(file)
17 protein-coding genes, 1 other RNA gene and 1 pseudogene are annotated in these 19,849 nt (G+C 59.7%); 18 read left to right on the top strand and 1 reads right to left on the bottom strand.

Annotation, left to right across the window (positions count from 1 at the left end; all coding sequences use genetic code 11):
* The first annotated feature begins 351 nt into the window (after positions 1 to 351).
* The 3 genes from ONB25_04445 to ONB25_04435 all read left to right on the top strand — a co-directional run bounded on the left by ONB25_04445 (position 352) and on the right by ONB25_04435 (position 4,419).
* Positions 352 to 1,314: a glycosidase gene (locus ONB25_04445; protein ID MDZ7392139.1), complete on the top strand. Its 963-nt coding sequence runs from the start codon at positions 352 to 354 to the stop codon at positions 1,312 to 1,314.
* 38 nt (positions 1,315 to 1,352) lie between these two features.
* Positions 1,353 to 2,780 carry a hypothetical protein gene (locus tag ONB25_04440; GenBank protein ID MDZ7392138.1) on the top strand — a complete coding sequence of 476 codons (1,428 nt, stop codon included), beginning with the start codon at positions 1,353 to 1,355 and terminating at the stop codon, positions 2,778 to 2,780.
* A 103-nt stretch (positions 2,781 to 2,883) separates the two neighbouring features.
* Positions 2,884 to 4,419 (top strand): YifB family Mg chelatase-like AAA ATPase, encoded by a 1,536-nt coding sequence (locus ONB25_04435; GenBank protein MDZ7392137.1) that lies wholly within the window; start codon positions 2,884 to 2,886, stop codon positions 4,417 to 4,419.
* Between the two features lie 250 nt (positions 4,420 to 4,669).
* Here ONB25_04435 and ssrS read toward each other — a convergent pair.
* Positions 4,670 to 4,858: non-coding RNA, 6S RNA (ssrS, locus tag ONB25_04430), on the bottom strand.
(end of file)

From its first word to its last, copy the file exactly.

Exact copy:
17 protein-coding genes, 1 other RNA gene and 1 pseudogene are annotated in these 19,849 nt (G+C 59.7%); 18 read left to right on the top strand and 1 reads right to left on the bottom strand.

Annotation, left to right across the window (positions count from 1 at the left end; all coding sequences use genetic code 11):
* The first annotated feature begins 351 nt into the window (after positions 1 to 351).
* The 3 genes from ONB25_04445 to ONB25_04435 all read left to right on the top strand — a co-directional run bounded on the left by ONB25_04445 (position 352) and on the right by ONB25_04435 (position 4,419).
* Positions 352 to 1,314: a glycosidase gene (locus ONB25_04445; protein ID MDZ7392139.1), complete on the top strand. Its 963-nt coding sequence runs from the start codon at positions 352 to 354 to the stop codon at positions 1,312 to 1,314.
* 38 nt (positions 1,315 to 1,352) lie between these two features.
* Positions 1,353 to 2,780 carry a hypothetical protein gene (locus tag ONB25_04440; GenBank protein ID MDZ7392138.1) on the top strand — a complete coding sequence of 476 codons (1,428 nt, stop codon included), beginning with the start codon at positions 1,353 to 1,355 and terminating at the stop codon, positions 2,778 to 2,780.
* A 103-nt stretch (positions 2,781 to 2,883) separates the two neighbouring features.
* Positions 2,884 to 4,419 (top strand): YifB family Mg chelatase-like AAA ATPase, encoded by a 1,536-nt coding sequence (locus ONB25_04435; GenBank protein MDZ7392137.1) that lies wholly within the window; start codon positions 2,884 to 2,886, stop codon positions 4,417 to 4,419.
* Between the two features lie 250 nt (positions 4,420 to 4,669).
* Here ONB25_04435 and ssrS read toward each other — a convergent pair.
* Positions 4,670 to 4,858: non-coding RNA, 6S RNA (ssrS, locus tag ONB25_04430), on the bottom strand.